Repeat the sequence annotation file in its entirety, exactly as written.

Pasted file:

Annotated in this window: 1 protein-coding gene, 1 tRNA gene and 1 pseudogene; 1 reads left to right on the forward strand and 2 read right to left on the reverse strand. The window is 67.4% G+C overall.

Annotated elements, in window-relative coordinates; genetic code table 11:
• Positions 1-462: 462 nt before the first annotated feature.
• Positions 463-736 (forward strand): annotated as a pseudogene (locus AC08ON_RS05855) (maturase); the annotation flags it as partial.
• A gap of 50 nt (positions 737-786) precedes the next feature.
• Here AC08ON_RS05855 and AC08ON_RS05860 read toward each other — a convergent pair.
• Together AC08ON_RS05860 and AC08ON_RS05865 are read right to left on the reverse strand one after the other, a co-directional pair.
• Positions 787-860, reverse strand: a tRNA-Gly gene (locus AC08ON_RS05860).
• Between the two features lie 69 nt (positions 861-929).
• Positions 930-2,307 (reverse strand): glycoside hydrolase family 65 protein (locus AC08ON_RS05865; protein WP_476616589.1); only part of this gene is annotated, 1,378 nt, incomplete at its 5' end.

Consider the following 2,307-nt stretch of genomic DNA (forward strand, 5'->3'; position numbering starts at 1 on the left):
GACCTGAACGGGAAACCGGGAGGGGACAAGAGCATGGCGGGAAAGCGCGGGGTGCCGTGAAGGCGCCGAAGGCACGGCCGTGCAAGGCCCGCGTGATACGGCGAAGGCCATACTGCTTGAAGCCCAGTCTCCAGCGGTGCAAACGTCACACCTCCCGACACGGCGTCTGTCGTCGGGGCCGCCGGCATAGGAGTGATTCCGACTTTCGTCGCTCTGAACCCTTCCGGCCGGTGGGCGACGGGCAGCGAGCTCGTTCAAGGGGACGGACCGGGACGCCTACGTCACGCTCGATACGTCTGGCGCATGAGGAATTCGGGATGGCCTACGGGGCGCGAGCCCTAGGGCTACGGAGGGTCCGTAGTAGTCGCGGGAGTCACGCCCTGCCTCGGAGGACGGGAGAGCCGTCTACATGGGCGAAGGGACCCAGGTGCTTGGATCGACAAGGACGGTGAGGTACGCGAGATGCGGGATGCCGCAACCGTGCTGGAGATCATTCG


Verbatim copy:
Annotated in this window: 1 protein-coding gene, 1 tRNA gene and 1 pseudogene; 1 reads left to right on the forward strand and 2 read right to left on the reverse strand. The window is 67.4% G+C overall.

Annotated elements, in window-relative coordinates; genetic code table 11:
• Positions 1-462: 462 nt before the first annotated feature.
• Positions 463-736 (forward strand): annotated as a pseudogene (locus AC08ON_RS05855) (maturase); the annotation flags it as partial.
• A gap of 50 nt (positions 737-786) precedes the next feature.
• Here AC08ON_RS05855 and AC08ON_RS05860 read toward each other — a convergent pair.
• Together AC08ON_RS05860 and AC08ON_RS05865 are read right to left on the reverse strand one after the other, a co-directional pair.
• Positions 787-860, reverse strand: a tRNA-Gly gene (locus AC08ON_RS05860).
• Between the two features lie 69 nt (positions 861-929).
• Positions 930-2,307 (reverse strand): glycoside hydrolase family 65 protein (locus AC08ON_RS05865; protein WP_476616589.1); only part of this gene is annotated, 1,378 nt, incomplete at its 5' end.

Consider the following 2,307-nt stretch of genomic DNA (forward strand, 5'->3'; position numbering starts at 1 on the left):
GACCTGAACGGGAAACCGGGAGGGGACAAGAGCATGGCGGGAAAGCGCGGGGTGCCGTGAAGGCGCCGAAGGCACGGCCGTGCAAGGCCCGCGTGATACGGCGAAGGCCATACTGCTTGAAGCCCAGTCTCCAGCGGTGCAAACGTCACACCTCCCGACACGGCGTCTGTCGTCGGGGCCGCCGGCATAGGAGTGATTCCGACTTTCGTCGCTCTGAACCCTTCCGGCCGGTGGGCGACGGGCAGCGAGCTCGTTCAAGGGGACGGACCGGGACGCCTACGTCACGCTCGATACGTCTGGCGCATGAGGAATTCGGGATGGCCTACGGGGCGCGAGCCCTAGGGCTACGGAGGGTCCGTAGTAGTCGCGGGAGTCACGCCCTGCCTCGGAGGACGGGAGAGCCGTCTACATGGGCGAAGGGACCCAGGTGCTTGGATCGACAAGGACGGTGAGGTACGCGAGATGCGGGATGCCGCAACCGTGCTGGAGATCATTCG